ARCChart brings us a bit of free analysis which not only serves to confirm my suspicions, but points the direction the whole mobile world is going to – more iPhone usersÂ buy theirÂ phone more for fashion than for function.
ARCChart came to this conclusion based on two surveys. One was a JD Power survey of 20 000 Americans, where the top reason (41%) people chose their phone was for style, much ahead of â€œease of useâ€ (23%). â€œStyleâ€ was even ahead of â€œreceived for freeâ€ (25%) which helps explain the recent rise in average cellphone prices.
Of course the archetype of expensive cellphones is the iPhone.Â Rubicon Consulting asked iPhone owners which phone they switched from, and almost a quarter were from Motorola Razr (24%), again the once archetype of a stylish phone. ARCChart makes the point that while Razrâ€™s were amazingly successful (confirming again that people buy their phones for style), they were never 24% of the market, indicating that Razr users preferentially upgraded to an iPhone.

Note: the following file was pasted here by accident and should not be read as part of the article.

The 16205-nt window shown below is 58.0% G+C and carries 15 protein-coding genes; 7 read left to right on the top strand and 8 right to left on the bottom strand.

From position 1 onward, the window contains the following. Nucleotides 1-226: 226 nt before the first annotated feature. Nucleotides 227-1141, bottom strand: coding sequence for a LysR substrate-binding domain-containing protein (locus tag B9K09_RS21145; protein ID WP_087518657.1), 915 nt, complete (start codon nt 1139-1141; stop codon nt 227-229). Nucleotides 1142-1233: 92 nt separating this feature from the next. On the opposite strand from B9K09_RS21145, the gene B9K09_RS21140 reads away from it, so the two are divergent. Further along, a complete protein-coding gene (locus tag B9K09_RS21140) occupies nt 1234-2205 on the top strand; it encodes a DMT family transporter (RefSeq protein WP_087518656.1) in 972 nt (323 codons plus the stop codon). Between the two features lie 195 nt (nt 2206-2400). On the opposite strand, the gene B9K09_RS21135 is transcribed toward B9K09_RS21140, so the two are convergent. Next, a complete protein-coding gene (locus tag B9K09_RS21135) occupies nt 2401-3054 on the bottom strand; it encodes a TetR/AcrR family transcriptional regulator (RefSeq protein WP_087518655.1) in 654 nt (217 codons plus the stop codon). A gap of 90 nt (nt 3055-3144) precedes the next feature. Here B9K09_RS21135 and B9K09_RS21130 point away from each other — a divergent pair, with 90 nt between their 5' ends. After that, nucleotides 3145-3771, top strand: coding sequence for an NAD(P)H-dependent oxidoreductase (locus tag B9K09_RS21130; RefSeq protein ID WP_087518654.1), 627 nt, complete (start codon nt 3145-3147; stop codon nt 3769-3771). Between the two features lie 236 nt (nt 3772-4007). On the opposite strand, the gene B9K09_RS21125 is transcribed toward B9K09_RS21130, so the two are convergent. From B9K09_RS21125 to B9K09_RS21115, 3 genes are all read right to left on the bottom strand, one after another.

While capturing the Razr demographic can only be good news for Apple, it does rather undermine the argument many iPhone users make about how the real success of the iPhone was due to its easy to use GUI. It also rings a warning bell – things fall out of fashion as rapidly as they fall in – just ask Motorola, and unless Apple can successfully re-invent the iPhone regularly (or it achieves iconic status like the iPod) they may be in for a bumpy ride in a few years.
Of course, this being the Windows Mobile Power User site, the question arrives of how this affects us, usually stodgy beholders of function over style. Unfortunately it is increasingly clear that other companies do â€œgetâ€ the â€œstyleâ€ strategy to greater sales, and are targeting product development towards it. This results in devices like the HTC Touch Diamond, which a ridiculously small 900 mAh battery and no microSD card, all in the name of saving a few millimetres in thickness, while including a strangely contoured back just for the sake of looks.Â We may find our niche increasingly underserved, but hopefully in return we will reap the benefits of the network effect, and find our platform of choice increasingly served by 3rd parties.
Read the ARCChart research here